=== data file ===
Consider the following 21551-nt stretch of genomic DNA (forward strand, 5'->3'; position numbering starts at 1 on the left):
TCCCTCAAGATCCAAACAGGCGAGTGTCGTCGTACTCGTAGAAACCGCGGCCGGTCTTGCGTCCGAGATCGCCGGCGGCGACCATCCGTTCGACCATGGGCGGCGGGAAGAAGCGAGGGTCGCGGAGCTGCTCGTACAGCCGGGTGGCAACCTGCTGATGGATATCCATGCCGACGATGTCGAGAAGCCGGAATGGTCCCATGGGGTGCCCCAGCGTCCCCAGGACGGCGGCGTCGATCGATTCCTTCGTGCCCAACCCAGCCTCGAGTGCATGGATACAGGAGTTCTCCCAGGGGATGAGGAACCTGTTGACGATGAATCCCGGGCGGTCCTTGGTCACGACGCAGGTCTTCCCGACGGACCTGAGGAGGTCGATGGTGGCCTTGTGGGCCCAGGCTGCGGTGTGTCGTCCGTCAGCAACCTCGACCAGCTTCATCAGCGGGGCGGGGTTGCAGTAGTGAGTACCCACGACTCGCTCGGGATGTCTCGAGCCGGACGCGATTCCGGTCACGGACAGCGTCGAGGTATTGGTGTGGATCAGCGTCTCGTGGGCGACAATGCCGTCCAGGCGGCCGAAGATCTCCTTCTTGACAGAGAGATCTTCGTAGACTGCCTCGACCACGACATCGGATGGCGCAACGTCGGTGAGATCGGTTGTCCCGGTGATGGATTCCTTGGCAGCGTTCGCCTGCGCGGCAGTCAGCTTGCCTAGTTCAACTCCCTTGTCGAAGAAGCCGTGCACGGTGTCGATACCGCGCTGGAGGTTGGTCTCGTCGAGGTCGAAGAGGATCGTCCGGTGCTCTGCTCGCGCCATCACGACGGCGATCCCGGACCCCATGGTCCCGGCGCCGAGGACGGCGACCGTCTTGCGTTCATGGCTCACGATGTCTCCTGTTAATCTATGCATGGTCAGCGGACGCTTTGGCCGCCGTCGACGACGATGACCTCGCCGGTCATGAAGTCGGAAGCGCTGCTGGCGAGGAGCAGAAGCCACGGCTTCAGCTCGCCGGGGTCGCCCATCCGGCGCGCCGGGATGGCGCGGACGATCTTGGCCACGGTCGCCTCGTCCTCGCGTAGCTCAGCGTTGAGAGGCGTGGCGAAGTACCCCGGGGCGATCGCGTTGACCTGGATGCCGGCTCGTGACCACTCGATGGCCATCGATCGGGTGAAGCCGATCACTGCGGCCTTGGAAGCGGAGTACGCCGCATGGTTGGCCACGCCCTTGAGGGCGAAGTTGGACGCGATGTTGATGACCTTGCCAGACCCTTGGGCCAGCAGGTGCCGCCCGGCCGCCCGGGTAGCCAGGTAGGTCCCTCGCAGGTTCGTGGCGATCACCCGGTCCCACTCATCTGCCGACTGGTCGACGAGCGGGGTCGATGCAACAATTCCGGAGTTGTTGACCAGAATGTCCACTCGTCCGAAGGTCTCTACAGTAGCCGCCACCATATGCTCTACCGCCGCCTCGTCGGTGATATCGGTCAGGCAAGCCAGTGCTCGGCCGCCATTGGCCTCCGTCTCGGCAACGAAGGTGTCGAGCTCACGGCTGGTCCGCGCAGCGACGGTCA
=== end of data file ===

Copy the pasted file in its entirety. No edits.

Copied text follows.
Consider the following 21551-nt stretch of genomic DNA (forward strand, 5'->3'; position numbering starts at 1 on the left):
TCCCTCAAGATCCAAACAGGCGAGTGTCGTCGTACTCGTAGAAACCGCGGCCGGTCTTGCGTCCGAGATCGCCGGCGGCGACCATCCGTTCGACCATGGGCGGCGGGAAGAAGCGAGGGTCGCGGAGCTGCTCGTACAGCCGGGTGGCAACCTGCTGATGGATATCCATGCCGACGATGTCGAGAAGCCGGAATGGTCCCATGGGGTGCCCCAGCGTCCCCAGGACGGCGGCGTCGATCGATTCCTTCGTGCCCAACCCAGCCTCGAGTGCATGGATACAGGAGTTCTCCCAGGGGATGAGGAACCTGTTGACGATGAATCCCGGGCGGTCCTTGGTCACGACGCAGGTCTTCCCGACGGACCTGAGGAGGTCGATGGTGGCCTTGTGGGCCCAGGCTGCGGTGTGTCGTCCGTCAGCAACCTCGACCAGCTTCATCAGCGGGGCGGGGTTGCAGTAGTGAGTACCCACGACTCGCTCGGGATGTCTCGAGCCGGACGCGATTCCGGTCACGGACAGCGTCGAGGTATTGGTGTGGATCAGCGTCTCGTGGGCGACAATGCCGTCCAGGCGGCCGAAGATCTCCTTCTTGACAGAGAGATCTTCGTAGACTGCCTCGACCACGACATCGGATGGCGCAACGTCGGTGAGATCGGTTGTCCCGGTGATGGATTCCTTGGCAGCGTTCGCCTGCGCGGCAGTCAGCTTGCCTAGTTCAACTCCCTTGTCGAAGAAGCCGTGCACGGTGTCGATACCGCGCTGGAGGTTGGTCTCGTCGAGGTCGAAGAGGATCGTCCGGTGCTCTGCTCGCGCCATCACGACGGCGATCCCGGACCCCATGGTCCCGGCGCCGAGGACGGCGACCGTCTTGCGTTCATGGCTCACGATGTCTCCTGTTAATCTATGCATGGTCAGCGGACGCTTTGGCCGCCGTCGACGACGATGACCTCGCCGGTCATGAAGTCGGAAGCGCTGCTGGCGAGGAGCAGAAGCCACGGCTTCAGCTCGCCGGGGTCGCCCATCCGGCGCGCCGGGATGGCGCGGACGATCTTGGCCACGGTCGCCTCGTCCTCGCGTAGCTCAGCGTTGAGAGGCGTGGCGAAGTACCCCGGGGCGATCGCGTTGACCTGGATGCCGGCTCGTGACCACTCGATGGCCATCGATCGGGTGAAGCCGATCACTGCGGCCTTGGAAGCGGAGTACGCCGCATGGTTGGCCACGCCCTTGAGGGCGAAGTTGGACGCGATGTTGATGACCTTGCCAGACCCTTGGGCCAGCAGGTGCCGCCCGGCCGCCCGGGTAGCCAGGTAGGTCCCTCGCAGGTTCGTGGCGATCACCCGGTCCCACTCATCTGCCGACTGGTCGACGAGCGGGGTCGATGCAACAATTCCGGAGTTGTTGACCAGAATGTCCACTCGTCCGAAGGTCTCTACAGTAGCCGCCACCATATGCTCTACCGCCGCCTCGTCGGTGATATCGGTCAGGCAAGCCAGTGCTCGGCCGCCATTGGCCTCCGTCTCGGCAACGAAGGTGTCGAGCTCACGGCTGGTCCGCGCAGCGACGGTCA